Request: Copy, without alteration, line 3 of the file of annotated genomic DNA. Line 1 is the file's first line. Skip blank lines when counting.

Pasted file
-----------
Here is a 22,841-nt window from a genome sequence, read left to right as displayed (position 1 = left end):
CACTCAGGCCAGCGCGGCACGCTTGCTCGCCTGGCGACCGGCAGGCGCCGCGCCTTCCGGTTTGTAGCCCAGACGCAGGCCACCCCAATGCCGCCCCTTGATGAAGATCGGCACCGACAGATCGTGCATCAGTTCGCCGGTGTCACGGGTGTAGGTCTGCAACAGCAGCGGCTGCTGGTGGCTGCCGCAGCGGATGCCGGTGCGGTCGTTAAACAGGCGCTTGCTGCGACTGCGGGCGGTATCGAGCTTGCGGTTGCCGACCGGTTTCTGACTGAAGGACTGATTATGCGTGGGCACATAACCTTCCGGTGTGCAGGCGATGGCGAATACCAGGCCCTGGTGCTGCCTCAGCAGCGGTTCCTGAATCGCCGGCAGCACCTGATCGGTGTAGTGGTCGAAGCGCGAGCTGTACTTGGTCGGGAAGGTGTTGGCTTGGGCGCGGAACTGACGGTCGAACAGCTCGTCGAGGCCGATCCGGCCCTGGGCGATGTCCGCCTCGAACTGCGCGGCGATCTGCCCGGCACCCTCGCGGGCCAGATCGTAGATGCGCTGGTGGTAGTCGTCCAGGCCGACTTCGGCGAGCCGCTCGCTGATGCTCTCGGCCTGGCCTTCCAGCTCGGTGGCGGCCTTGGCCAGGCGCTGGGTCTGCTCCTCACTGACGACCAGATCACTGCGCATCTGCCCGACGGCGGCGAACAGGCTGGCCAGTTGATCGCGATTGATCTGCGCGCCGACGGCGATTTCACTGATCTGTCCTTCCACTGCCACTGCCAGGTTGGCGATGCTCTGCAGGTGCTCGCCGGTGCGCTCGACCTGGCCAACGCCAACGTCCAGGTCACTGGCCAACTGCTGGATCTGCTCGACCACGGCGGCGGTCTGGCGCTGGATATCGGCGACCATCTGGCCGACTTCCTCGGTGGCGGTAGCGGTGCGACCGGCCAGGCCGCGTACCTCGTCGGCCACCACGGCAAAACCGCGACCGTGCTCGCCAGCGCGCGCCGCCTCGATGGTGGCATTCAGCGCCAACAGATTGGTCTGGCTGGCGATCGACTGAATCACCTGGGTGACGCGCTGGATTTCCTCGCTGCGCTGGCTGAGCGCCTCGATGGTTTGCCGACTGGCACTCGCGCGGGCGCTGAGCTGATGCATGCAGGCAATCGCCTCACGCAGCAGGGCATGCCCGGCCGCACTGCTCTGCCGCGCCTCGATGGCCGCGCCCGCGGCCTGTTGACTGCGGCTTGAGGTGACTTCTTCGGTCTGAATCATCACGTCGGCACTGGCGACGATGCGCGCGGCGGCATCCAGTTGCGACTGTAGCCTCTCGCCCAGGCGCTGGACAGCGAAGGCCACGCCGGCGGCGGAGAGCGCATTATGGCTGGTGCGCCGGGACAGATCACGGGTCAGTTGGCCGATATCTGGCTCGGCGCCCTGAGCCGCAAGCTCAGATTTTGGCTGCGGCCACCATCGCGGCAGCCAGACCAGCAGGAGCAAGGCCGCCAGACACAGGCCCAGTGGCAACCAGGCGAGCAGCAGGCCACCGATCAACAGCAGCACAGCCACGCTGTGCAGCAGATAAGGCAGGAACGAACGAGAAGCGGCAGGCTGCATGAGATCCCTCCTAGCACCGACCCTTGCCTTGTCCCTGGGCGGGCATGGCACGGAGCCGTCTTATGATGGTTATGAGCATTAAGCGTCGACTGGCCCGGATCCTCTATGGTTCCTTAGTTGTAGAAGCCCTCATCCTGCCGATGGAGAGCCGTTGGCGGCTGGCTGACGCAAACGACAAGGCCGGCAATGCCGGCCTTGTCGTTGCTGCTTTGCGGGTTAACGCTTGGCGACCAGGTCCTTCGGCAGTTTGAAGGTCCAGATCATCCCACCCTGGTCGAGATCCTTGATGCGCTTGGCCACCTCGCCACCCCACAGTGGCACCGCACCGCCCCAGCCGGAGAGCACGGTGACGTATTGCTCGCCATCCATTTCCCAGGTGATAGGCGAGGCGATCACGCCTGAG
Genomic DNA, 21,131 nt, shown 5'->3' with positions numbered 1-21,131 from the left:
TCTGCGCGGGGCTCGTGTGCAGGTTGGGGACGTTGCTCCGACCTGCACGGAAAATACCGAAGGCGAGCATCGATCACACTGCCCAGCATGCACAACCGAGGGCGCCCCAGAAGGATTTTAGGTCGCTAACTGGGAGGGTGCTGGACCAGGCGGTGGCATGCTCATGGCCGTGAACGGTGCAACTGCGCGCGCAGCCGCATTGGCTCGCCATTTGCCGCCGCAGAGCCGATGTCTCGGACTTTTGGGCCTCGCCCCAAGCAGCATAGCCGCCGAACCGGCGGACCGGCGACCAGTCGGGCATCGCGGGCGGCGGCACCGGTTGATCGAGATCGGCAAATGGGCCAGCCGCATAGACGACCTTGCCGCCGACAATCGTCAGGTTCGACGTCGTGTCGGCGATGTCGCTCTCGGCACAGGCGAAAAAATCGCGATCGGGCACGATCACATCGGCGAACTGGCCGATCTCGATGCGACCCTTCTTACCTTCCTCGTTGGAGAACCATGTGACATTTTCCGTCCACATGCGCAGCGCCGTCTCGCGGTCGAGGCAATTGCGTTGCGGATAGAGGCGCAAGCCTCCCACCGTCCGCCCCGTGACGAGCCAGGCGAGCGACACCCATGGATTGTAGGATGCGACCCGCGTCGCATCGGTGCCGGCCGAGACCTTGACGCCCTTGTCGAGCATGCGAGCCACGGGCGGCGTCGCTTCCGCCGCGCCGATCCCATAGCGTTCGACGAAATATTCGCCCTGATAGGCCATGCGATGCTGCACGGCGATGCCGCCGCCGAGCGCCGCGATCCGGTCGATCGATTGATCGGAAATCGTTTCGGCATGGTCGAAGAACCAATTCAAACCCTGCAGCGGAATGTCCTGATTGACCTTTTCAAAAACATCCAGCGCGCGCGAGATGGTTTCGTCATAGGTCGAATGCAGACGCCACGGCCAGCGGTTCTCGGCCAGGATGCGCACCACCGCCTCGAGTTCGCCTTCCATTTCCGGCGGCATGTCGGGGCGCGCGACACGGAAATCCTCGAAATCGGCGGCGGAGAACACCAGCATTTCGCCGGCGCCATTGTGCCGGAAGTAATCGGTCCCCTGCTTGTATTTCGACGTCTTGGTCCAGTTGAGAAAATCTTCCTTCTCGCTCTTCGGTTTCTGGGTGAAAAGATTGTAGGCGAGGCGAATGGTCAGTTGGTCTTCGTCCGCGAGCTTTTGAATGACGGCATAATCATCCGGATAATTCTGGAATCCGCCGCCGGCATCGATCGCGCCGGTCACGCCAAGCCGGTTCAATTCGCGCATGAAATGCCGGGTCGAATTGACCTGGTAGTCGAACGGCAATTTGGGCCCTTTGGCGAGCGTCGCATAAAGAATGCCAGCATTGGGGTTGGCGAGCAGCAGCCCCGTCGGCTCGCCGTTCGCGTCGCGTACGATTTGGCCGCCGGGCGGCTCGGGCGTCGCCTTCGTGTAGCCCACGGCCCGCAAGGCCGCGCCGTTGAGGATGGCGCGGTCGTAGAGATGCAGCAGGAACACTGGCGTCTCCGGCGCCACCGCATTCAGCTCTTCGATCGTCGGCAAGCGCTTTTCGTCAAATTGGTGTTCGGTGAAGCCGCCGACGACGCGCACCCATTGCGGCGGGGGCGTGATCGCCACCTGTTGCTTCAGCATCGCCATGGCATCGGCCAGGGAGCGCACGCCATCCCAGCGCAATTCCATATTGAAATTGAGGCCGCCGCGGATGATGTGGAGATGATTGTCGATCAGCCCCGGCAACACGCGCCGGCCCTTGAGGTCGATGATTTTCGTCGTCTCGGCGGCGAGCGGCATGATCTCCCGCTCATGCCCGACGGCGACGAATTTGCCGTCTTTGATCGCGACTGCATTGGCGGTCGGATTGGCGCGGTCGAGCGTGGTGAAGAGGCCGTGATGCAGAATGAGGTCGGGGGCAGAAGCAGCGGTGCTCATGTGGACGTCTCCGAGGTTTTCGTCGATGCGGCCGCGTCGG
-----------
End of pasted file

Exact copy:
Genomic DNA, 21,131 nt, shown 5'->3' with positions numbered 1-21,131 from the left: